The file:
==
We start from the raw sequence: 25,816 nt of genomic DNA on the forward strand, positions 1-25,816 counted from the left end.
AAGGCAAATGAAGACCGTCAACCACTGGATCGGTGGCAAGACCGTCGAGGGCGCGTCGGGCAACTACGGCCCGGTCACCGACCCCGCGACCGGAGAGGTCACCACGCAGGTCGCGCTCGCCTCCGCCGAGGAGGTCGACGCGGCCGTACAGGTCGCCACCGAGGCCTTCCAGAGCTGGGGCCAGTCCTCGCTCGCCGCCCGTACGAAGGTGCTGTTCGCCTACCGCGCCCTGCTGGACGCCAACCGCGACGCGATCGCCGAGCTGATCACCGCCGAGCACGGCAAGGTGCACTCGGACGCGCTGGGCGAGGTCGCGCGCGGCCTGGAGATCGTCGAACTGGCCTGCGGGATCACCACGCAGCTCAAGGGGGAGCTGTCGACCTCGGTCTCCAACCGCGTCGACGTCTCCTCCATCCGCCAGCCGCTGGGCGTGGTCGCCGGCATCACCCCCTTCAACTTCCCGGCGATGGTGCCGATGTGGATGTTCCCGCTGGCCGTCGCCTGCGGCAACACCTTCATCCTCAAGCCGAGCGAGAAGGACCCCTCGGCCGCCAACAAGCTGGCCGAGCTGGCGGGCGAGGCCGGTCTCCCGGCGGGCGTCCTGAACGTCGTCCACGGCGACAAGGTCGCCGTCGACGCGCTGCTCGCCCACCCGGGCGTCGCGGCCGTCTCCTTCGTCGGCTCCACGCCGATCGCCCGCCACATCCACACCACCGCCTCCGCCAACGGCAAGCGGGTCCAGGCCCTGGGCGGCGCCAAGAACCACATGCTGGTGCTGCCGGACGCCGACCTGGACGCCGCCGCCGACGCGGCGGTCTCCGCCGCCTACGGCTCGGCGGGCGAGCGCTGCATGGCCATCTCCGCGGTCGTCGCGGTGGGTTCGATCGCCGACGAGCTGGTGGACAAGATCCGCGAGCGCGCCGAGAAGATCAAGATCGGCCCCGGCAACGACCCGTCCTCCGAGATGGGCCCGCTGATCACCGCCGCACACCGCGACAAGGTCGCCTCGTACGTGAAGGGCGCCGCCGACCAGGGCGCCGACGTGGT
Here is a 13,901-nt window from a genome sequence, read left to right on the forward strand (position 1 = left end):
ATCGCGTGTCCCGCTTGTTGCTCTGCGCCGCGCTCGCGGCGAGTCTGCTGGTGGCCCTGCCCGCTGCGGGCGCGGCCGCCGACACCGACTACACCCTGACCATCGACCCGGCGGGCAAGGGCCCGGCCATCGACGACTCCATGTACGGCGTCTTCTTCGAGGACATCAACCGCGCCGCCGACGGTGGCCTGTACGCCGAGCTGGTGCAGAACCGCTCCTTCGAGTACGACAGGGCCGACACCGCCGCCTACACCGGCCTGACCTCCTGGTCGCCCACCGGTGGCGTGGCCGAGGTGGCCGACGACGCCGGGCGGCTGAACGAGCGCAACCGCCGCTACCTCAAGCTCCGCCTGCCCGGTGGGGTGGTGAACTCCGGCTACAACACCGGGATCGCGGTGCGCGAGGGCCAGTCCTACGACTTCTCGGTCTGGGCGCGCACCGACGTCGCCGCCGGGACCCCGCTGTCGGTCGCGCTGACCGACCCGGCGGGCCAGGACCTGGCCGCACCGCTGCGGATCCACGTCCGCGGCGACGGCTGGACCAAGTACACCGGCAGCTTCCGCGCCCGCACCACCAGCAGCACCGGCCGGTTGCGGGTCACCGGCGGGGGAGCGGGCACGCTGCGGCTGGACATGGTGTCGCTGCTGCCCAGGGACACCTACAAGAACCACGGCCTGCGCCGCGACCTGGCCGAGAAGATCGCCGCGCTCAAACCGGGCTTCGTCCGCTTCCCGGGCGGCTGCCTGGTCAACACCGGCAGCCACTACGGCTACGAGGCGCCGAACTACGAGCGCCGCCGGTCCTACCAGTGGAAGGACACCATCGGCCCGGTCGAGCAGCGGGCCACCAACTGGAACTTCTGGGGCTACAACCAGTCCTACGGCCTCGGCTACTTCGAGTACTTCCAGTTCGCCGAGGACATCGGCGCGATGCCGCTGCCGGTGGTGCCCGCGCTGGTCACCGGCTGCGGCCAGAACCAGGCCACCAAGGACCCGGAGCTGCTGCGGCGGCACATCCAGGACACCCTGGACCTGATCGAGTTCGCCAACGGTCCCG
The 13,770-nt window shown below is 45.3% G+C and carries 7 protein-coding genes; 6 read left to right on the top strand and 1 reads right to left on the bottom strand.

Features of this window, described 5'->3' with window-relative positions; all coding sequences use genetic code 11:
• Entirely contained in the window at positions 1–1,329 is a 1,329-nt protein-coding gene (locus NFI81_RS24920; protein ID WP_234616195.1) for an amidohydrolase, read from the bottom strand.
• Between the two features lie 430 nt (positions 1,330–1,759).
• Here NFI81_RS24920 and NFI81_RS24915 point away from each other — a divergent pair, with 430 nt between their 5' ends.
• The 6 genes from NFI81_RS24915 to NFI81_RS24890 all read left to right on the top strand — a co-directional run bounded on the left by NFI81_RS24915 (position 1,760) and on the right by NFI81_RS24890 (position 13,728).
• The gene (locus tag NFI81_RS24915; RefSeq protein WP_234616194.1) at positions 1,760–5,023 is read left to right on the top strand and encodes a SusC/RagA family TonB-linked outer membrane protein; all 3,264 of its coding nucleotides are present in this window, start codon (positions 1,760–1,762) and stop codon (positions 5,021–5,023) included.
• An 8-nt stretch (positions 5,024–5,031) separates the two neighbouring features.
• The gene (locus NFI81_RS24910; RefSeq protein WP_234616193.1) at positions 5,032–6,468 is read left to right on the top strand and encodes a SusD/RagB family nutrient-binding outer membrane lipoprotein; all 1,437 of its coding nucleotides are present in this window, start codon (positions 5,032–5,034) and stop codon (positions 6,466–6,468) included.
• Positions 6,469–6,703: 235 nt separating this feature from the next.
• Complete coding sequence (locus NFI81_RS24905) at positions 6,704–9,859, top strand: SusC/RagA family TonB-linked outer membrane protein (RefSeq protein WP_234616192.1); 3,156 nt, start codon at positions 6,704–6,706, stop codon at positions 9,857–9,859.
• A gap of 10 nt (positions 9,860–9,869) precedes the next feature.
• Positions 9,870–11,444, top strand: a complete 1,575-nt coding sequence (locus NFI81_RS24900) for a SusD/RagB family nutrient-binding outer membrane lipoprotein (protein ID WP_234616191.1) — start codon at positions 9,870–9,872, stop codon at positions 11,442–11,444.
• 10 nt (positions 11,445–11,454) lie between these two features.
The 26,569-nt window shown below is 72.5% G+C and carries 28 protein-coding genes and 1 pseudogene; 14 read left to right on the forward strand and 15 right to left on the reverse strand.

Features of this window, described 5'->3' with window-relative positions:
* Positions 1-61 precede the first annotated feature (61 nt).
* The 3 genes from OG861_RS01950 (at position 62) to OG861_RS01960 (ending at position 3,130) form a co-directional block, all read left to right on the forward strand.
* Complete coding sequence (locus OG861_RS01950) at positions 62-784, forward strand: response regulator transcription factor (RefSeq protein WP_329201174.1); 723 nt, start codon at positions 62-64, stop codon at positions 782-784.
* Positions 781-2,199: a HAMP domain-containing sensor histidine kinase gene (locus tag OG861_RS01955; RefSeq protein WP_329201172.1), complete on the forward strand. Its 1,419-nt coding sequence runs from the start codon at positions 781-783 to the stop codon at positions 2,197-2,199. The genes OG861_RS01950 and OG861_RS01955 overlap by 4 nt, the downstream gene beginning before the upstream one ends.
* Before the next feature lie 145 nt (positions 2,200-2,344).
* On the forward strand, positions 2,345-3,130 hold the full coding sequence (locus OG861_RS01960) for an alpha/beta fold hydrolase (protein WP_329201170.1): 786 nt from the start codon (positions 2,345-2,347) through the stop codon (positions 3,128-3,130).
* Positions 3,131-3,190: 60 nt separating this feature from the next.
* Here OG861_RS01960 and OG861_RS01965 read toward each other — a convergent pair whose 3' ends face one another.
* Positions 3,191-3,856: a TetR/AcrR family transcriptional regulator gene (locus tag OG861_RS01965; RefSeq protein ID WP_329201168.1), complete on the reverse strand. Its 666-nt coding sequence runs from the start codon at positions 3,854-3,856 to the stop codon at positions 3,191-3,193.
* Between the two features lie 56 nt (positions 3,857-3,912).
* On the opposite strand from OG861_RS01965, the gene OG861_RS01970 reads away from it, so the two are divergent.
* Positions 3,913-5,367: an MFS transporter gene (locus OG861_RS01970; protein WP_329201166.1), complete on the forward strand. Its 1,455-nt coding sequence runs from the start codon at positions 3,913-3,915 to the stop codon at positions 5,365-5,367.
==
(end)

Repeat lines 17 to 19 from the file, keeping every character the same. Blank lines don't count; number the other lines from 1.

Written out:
• Positions 9,870–11,444, top strand: a complete 1,575-nt coding sequence (locus NFI81_RS24900) for a SusD/RagB family nutrient-binding outer membrane lipoprotein (protein ID WP_234616191.1) — start codon at positions 9,870–9,872, stop codon at positions 11,442–11,444.
• 10 nt (positions 11,445–11,454) lie between these two features.
The 26,569-nt window shown below is 72.5% G+C and carries 28 protein-coding genes and 1 pseudogene; 14 read left to right on the forward strand and 15 right to left on the reverse strand.